As an aspect of criminology, plea bargaining may or may not play an important role in deterring criminals. If plea bargaining reduces sentences that would otherwise convict real criminals, then one can intuit that criminals are less likely to believe that there is more at stake for them by committing a crime. On the other hand, plea bargaining can be construed as a deterrence because there is a limit to when a prosecutor is willing to negotiate a sentence — especially for repeat offenders, such that some criminals might think twice about committing another crime because they were shown ‘legal mercy’ in the first place.
Ultimately, the current nature of the justice system as aggregate and practical must be considered in light of the absolute principles that are also a part of the justice system: procedural fairness, substantive fairness, and a welcomed political or social benefit.
Monday September 29th, I attended the Strategies for Effective Investigation and Prosecution of Child Exploitation Offenses. It was an eye opening experience in terms of both the criminal justice system and social work. I walked away from the training with a wealth of information from a law enforcement perspective. I learned that the Sex Offender Registry does not always come with a requirement for lifetime registration. Information was presented in terms of the laws that create a framework for the prosecution; which cases are eligible for federal prosecution, how to obtain a federal search warrant, what to look for during searches and vast number of online resources and reporting websites. I had the privilege of listening to FBI agents, the United States Attorney, Kentucky State Police, investigators, and attorneys. The comradery of all the agencies involved spoke to the magnitude of the desire to eliminate child exploitation.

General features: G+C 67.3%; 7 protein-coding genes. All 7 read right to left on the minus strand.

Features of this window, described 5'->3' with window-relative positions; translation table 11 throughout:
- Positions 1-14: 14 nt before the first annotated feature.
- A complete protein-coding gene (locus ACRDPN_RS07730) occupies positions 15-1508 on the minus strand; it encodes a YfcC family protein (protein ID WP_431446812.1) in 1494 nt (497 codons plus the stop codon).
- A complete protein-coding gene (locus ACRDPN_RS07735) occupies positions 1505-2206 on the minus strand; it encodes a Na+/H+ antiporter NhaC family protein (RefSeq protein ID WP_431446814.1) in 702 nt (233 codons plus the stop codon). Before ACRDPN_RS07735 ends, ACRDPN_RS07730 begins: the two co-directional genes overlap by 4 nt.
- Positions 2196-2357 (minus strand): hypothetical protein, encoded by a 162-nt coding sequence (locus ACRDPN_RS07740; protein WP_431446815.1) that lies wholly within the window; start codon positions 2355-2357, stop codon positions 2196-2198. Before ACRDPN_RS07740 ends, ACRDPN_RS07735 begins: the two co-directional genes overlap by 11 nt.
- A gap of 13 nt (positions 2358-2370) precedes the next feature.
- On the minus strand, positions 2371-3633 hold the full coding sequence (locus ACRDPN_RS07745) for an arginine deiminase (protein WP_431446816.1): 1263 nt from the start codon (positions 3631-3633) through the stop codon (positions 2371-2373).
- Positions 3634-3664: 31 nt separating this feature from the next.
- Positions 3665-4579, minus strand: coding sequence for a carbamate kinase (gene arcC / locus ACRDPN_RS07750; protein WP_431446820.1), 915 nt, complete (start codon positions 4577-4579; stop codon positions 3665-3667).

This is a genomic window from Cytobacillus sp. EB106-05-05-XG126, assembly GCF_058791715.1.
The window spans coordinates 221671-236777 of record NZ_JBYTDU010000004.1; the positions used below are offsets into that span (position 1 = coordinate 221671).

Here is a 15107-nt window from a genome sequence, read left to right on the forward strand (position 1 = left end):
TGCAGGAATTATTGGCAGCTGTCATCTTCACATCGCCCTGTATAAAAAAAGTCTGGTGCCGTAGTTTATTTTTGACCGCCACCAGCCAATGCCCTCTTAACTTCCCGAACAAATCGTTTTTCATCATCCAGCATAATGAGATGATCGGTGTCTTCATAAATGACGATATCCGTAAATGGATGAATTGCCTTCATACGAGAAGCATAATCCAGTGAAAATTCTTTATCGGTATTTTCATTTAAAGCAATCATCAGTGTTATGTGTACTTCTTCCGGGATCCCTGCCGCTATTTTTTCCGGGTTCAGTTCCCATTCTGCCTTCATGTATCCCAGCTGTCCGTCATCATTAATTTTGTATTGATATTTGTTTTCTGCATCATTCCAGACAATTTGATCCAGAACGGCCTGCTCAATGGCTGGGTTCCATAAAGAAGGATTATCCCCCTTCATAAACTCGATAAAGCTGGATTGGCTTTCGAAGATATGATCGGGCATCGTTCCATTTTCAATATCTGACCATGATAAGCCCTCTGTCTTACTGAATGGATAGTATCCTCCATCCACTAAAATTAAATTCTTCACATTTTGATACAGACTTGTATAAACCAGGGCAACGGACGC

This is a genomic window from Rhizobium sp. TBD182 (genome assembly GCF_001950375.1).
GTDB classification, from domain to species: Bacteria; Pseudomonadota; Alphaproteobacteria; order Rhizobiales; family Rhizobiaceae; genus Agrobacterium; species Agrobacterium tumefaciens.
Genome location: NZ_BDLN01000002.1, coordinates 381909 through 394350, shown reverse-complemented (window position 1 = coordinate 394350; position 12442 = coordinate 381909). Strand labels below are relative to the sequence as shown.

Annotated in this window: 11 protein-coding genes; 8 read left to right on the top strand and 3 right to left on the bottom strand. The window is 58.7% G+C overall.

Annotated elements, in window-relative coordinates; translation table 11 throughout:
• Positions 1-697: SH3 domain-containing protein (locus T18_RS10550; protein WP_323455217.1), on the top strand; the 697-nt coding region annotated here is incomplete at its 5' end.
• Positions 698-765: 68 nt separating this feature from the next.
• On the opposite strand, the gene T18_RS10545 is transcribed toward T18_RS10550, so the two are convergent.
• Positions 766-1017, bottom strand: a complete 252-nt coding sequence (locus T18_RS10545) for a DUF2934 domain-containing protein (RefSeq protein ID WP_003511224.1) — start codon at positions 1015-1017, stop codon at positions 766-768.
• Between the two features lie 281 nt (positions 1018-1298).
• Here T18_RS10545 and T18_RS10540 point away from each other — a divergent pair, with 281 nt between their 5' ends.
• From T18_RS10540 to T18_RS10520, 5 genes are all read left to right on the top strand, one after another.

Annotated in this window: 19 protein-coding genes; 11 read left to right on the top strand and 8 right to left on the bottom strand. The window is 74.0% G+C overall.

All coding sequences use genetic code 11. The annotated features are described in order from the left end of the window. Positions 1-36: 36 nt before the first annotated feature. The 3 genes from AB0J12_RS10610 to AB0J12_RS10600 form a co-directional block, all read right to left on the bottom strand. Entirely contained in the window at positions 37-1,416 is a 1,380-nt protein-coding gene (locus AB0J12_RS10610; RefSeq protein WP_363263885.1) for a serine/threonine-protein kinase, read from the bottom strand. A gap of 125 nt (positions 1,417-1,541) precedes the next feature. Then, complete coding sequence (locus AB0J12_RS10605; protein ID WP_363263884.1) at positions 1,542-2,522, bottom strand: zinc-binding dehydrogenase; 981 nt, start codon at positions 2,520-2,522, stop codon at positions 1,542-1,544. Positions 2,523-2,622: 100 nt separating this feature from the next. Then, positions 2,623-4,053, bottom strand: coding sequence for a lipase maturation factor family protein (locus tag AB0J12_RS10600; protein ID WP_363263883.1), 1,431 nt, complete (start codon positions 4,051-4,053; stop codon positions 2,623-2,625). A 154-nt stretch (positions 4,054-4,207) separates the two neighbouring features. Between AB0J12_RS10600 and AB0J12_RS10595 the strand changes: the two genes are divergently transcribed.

This training left me wondering how victim advocates can best impact child exploitation cases from the social work perspective. It is critical that advocates work with the prosecution to support the victim throughout the legal process. It is important that victims of child exploitation receive the services needed to work through the immense trauma they experienced. It would be extremely beneficial for victims if mental health workers were actively involved in the fight to end child exploitation. Attorneys and investigators are not adequately trained to deal with the psychological trauma experienced by the victims but victim advocates can refer the victims for appropriate services and provide valuable insight in regards to the victim perspective. I am very grateful for the opportunity to learn from this training. I look forward to other training and educational opportunities I will have while at the Commonwealth Attorney Office.